The Original Preface to Michel Foucault's History of Madness In 2006, the complete edition of History of Madness (Folie et Déraison: Histoire de la folie à l’âge classique) was translated into English. It was originally published in France in 1961; an abridged version was translated in 1965 as Madness and Civilization: A History of Insanity in the Age of Reason. The preface was abbreviated, also. In the full preface, we find Foucault detailing not only the present study, but also mentioning a long-term goal of writing histories of "sexual prohibitions," an inclusion of the enigmatic idea of "limit-experiences," as well as offering philosophical (epistemological and ethical) contrast with the "Orient." He cites Nietzsche as realizing the "tragic structure" of Western historical experience and, in turn, informs that “(t)he following study will only be the first, and probably the easiest, in this long line of enquiry which, beneath the sun of the great Nietzschean quest, would confront the dialectics of history with the immobile structures of the tragic.” [L’étude qu’on va lire ne serait que la premiere, et la plus facile sans doute, de cette tongue enquête, qui sous le soleil de la grande recherche nietzschéenne, voudrait confronter les dialectiques de l’histoire aux structures immobiles du tragique] In his controversial though influential biography of Foucault, James Miller uses this passage as a guide to not only the philosopher’s writings, but his life. There is also description/explanation of the idea that madness is "the absence of an oeuvre." *** (from: Foucault, Michel. History of Madness. ed. Jean Khalfa; trans. Jonathan Murphy and Jean Khalfa. London; New York: Routledge, 2006. pp. xxvii-xxxix). Preface to the 1961 edition Pascal: ‘Men are so necessarily mad, that not being mad would be being mad through another trick that madness played.’ (1) And that other text, by Dostoevsky, from A Writer’s Diary: ‘It is not by locking up one’s neighbour that one convinces oneself of one’s own good sense.’ We need a history of that other trick that madness plays – that other trick through which men, in the gesture of sovereign reason that locks up their neighbour, communicate and recognise each other in the merciless language of non-madness; we need to identify the moment of that expulsion, (2) before it was definitely established in the reign of truth, before it was brought back to life by the lyricism of protestation. To try to recapture, in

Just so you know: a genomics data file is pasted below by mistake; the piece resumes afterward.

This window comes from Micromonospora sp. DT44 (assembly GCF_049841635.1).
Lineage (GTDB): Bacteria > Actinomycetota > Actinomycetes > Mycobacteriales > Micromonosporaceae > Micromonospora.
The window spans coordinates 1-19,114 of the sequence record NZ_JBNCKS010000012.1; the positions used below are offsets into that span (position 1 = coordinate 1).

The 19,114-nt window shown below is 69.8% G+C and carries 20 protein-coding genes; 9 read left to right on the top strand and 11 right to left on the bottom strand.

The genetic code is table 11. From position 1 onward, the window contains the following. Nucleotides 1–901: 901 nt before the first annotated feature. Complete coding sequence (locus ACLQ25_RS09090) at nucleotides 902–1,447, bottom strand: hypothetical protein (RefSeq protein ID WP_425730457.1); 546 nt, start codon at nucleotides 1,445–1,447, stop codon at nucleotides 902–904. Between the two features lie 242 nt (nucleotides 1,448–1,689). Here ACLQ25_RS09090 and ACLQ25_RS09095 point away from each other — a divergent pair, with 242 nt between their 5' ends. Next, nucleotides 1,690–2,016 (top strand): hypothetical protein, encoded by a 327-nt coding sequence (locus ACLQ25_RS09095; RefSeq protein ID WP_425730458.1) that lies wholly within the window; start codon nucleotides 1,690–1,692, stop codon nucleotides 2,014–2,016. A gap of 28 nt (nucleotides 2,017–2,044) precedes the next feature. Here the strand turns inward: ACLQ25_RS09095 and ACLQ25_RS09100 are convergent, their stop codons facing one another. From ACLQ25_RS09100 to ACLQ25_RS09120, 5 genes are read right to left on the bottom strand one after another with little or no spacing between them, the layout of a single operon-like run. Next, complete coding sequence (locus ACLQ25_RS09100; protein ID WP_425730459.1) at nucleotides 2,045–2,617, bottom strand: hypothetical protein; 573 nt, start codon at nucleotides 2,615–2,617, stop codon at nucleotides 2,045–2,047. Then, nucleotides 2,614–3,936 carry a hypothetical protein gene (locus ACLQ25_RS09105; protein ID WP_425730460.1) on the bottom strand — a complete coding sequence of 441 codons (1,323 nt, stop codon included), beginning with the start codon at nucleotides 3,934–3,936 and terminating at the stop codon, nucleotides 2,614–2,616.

history, this degree zero of the history of madness, when it was undifferentiated experience, the still undivided experience of the division itself. To describe, from the origin of its curve, that ‘other trick’ which, on either side of its movement, allows Reason and Madness to fall away, like things henceforth foreign to each other, deaf to any exchange, almost dead to each other. It is, no doubt, an uncomfortable region. To pass through it we must renounce the comforts of terminal truths and never allow ourselves to be guided by what we might know of madness. None of the concepts of psychopathology, even and above all in the implicit play of retrospection, can be allowed to play an organising role. The gesture that divides madness is the constitutive one, not the science that grows up in the calm that returns after the division has been made. The caesura that establishes the distance between reason and non-reason is the origin; the grip in which reason holds non-reason to extract its truth as madness, fault or sickness derives from that, and much further off. We must therefore speak of this primitive debate without supposing a victory, nor the right to victory; we must speak of these repeated gestures in history, leaving in suspense anything that might take on the appearance of an ending, or of rest in truth; and speak of that gesture of severance, the distance taken, the void installed between reason and that which it is not, without ever leaning on the plenitude of what reason pretends to be. There, madness and non-madness, reason and unreason are confusedly implicated in each other, inseparable as they do not yet exist, and existing for each other, in relation to each other, in the exchange that separates them. In the midst of the serene world of mental illness, modern man no longer communicates with the madman: on the one hand is the man of reason, who delegates madness to the doctor, thereby authorising no relation other than through the abstract universality of illness; and on the other is the man of madness, who only communicates with the other through the intermediary of a reason that is no less abstract, which is order, physical and moral constraint, the anonymous pressure of the group, the demand for conformity. There is no common language: or rather, it no longer exists; the constitution of madness as mental illness, at the end of the eighteenth century, bears witness to a rupture in a dialogue, gives the separation as already enacted, and expels from the memory all those imperfect words, of no fixed syntax, spoken falteringly, in which the exchange between madness and reason was carried out. The language of psychiatry, which is a monologue by reason about madness, could only have come into existence in such a silence. My intention was not to write the history of that language, but rather draw up the archaeology of that silence. * The Greeks had a relation to a thing they called _βρι_ (hubris). The relation was not solely one of condemnation: the existence of Thrasymachus, or that of Callicles, is proof enough of that, even if their discourse comes down to us already enveloped in the reassuring dialectics of Socrates. But the Greek Logos had no opposite. European man, since the depths of the Middle Ages, has had a relation to a thing that is confusedly termed Madness, Dementia or Unreason. It is perhaps to that obscure